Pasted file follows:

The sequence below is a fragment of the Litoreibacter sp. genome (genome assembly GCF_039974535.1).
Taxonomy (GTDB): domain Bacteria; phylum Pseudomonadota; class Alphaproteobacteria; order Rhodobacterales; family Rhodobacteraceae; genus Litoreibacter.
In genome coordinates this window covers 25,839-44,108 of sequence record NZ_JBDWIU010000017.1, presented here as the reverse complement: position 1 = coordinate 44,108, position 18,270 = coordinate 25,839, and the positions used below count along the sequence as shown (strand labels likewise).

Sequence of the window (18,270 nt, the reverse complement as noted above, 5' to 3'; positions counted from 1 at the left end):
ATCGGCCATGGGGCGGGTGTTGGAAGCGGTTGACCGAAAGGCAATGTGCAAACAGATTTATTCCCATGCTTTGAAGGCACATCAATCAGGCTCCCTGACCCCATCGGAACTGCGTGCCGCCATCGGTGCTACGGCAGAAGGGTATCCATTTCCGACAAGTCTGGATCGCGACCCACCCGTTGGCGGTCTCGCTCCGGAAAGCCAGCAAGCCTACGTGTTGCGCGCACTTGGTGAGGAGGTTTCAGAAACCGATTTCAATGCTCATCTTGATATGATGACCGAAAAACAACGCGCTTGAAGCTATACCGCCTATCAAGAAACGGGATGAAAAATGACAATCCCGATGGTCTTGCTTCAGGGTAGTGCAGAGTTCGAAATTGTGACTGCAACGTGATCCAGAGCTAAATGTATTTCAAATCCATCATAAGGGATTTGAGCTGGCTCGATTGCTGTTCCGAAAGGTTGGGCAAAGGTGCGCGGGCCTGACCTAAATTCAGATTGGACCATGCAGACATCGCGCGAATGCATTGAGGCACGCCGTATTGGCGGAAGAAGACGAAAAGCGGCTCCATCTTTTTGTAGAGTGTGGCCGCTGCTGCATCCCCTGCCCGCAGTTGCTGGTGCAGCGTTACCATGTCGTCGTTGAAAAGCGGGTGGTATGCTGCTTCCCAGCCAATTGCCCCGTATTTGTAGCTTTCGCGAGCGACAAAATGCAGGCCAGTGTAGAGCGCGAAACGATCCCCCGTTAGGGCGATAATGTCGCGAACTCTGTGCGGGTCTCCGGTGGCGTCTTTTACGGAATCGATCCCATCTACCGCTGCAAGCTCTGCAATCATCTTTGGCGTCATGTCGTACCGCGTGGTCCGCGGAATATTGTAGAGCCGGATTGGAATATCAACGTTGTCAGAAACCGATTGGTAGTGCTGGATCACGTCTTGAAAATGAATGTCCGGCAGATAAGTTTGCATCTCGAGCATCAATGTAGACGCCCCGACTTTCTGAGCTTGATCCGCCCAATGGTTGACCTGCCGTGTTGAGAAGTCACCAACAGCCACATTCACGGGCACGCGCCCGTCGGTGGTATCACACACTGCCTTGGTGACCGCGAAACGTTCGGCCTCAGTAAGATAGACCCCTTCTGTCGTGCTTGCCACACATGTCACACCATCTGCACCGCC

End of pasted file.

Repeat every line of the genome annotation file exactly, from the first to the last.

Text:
The sequence below is a fragment of the Litoreibacter sp. genome (genome assembly GCF_039974535.1).
Taxonomy (GTDB): domain Bacteria; phylum Pseudomonadota; class Alphaproteobacteria; order Rhodobacterales; family Rhodobacteraceae; genus Litoreibacter.
In genome coordinates this window covers 25,839-44,108 of sequence record NZ_JBDWIU010000017.1, presented here as the reverse complement: position 1 = coordinate 44,108, position 18,270 = coordinate 25,839, and the positions used below count along the sequence as shown (strand labels likewise).

Sequence of the window (18,270 nt, the reverse complement as noted above, 5' to 3'; positions counted from 1 at the left end):
ATCGGCCATGGGGCGGGTGTTGGAAGCGGTTGACCGAAAGGCAATGTGCAAACAGATTTATTCCCATGCTTTGAAGGCACATCAATCAGGCTCCCTGACCCCATCGGAACTGCGTGCCGCCATCGGTGCTACGGCAGAAGGGTATCCATTTCCGACAAGTCTGGATCGCGACCCACCCGTTGGCGGTCTCGCTCCGGAAAGCCAGCAAGCCTACGTGTTGCGCGCACTTGGTGAGGAGGTTTCAGAAACCGATTTCAATGCTCATCTTGATATGATGACCGAAAAACAACGCGCTTGAAGCTATACCGCCTATCAAGAAACGGGATGAAAAATGACAATCCCGATGGTCTTGCTTCAGGGTAGTGCAGAGTTCGAAATTGTGACTGCAACGTGATCCAGAGCTAAATGTATTTCAAATCCATCATAAGGGATTTGAGCTGGCTCGATTGCTGTTCCGAAAGGTTGGGCAAAGGTGCGCGGGCCTGACCTAAATTCAGATTGGACCATGCAGACATCGCGCGAATGCATTGAGGCACGCCGTATTGGCGGAAGAAGACGAAAAGCGGCTCCATCTTTTTGTAGAGTGTGGCCGCTGCTGCATCCCCTGCCCGCAGTTGCTGGTGCAGCGTTACCATGTCGTCGTTGAAAAGCGGGTGGTATGCTGCTTCCCAGCCAATTGCCCCGTATTTGTAGCTTTCGCGAGCGACAAAATGCAGGCCAGTGTAGAGCGCGAAACGATCCCCCGTTAGGGCGATAATGTCGCGAACTCTGTGCGGGTCTCCGGTGGCGTCTTTTACGGAATCGATCCCATCTACCGCTGCAAGCTCTGCAATCATCTTTGGCGTCATGTCGTACCGCGTGGTCCGCGGAATATTGTAGAGCCGGATTGGAATATCAACGTTGTCAGAAACCGATTGGTAGTGCTGGATCACGTCTTGAAAATGAATGTCCGGCAGATAAGTTTGCATCTCGAGCATCAATGTAGACGCCCCGACTTTCTGAGCTTGATCCGCCCAATGGTTGACCTGCCGTGTTGAGAAGTCACCAACAGCCACATTCACGGGCACGCGCCCGTCGGTGGTATCACACACTGCCTTGGTGACCGCGAAACGTTCGGCCTCAGTAAGATAGACCCCTTCTGTCGTGCTTGCCACACATGTCACACCATCTGCACCGCC